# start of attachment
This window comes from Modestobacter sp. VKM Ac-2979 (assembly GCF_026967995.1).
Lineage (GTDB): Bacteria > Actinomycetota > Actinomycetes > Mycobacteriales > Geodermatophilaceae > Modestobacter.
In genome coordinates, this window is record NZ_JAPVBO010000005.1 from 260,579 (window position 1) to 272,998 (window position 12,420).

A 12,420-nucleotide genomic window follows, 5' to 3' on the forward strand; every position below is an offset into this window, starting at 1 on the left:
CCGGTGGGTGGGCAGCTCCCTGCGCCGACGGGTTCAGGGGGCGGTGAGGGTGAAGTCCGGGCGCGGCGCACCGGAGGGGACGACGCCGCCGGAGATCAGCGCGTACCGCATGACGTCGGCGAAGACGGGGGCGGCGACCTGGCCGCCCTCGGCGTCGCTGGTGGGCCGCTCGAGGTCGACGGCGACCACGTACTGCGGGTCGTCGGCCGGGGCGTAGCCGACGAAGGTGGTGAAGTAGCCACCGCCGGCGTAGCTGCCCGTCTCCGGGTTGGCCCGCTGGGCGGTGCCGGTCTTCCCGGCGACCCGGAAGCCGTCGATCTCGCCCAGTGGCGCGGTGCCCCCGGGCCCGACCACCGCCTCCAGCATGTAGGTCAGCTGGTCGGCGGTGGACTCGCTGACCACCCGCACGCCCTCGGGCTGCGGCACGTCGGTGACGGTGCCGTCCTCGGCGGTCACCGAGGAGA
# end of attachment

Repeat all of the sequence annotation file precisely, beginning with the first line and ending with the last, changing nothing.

This window comes from Modestobacter sp. VKM Ac-2979 (assembly GCF_026967995.1).
Lineage (GTDB): Bacteria > Actinomycetota > Actinomycetes > Mycobacteriales > Geodermatophilaceae > Modestobacter.
In genome coordinates, this window is record NZ_JAPVBO010000005.1 from 260,579 (window position 1) to 272,998 (window position 12,420).

A 12,420-nucleotide genomic window follows, 5' to 3' on the forward strand; every position below is an offset into this window, starting at 1 on the left:
CCGGTGGGTGGGCAGCTCCCTGCGCCGACGGGTTCAGGGGGCGGTGAGGGTGAAGTCCGGGCGCGGCGCACCGGAGGGGACGACGCCGCCGGAGATCAGCGCGTACCGCATGACGTCGGCGAAGACGGGGGCGGCGACCTGGCCGCCCTCGGCGTCGCTGGTGGGCCGCTCGAGGTCGACGGCGACCACGTACTGCGGGTCGTCGGCCGGGGCGTAGCCGACGAAGGTGGTGAAGTAGCCACCGCCGGCGTAGCTGCCCGTCTCCGGGTTGGCCCGCTGGGCGGTGCCGGTCTTCCCGGCGACCCGGAAGCCGTCGATCTCGCCCAGTGGCGCGGTGCCCCCGGGCCCGACCACCGCCTCCAGCATGTAGGTCAGCTGGTCGGCGGTGGACTCGCTGACCACCCGCACGCCCTCGGGCTGCGGCACGTCGGTGACGGTGCCGTCCTCGGCGGTCACCGAGGAGA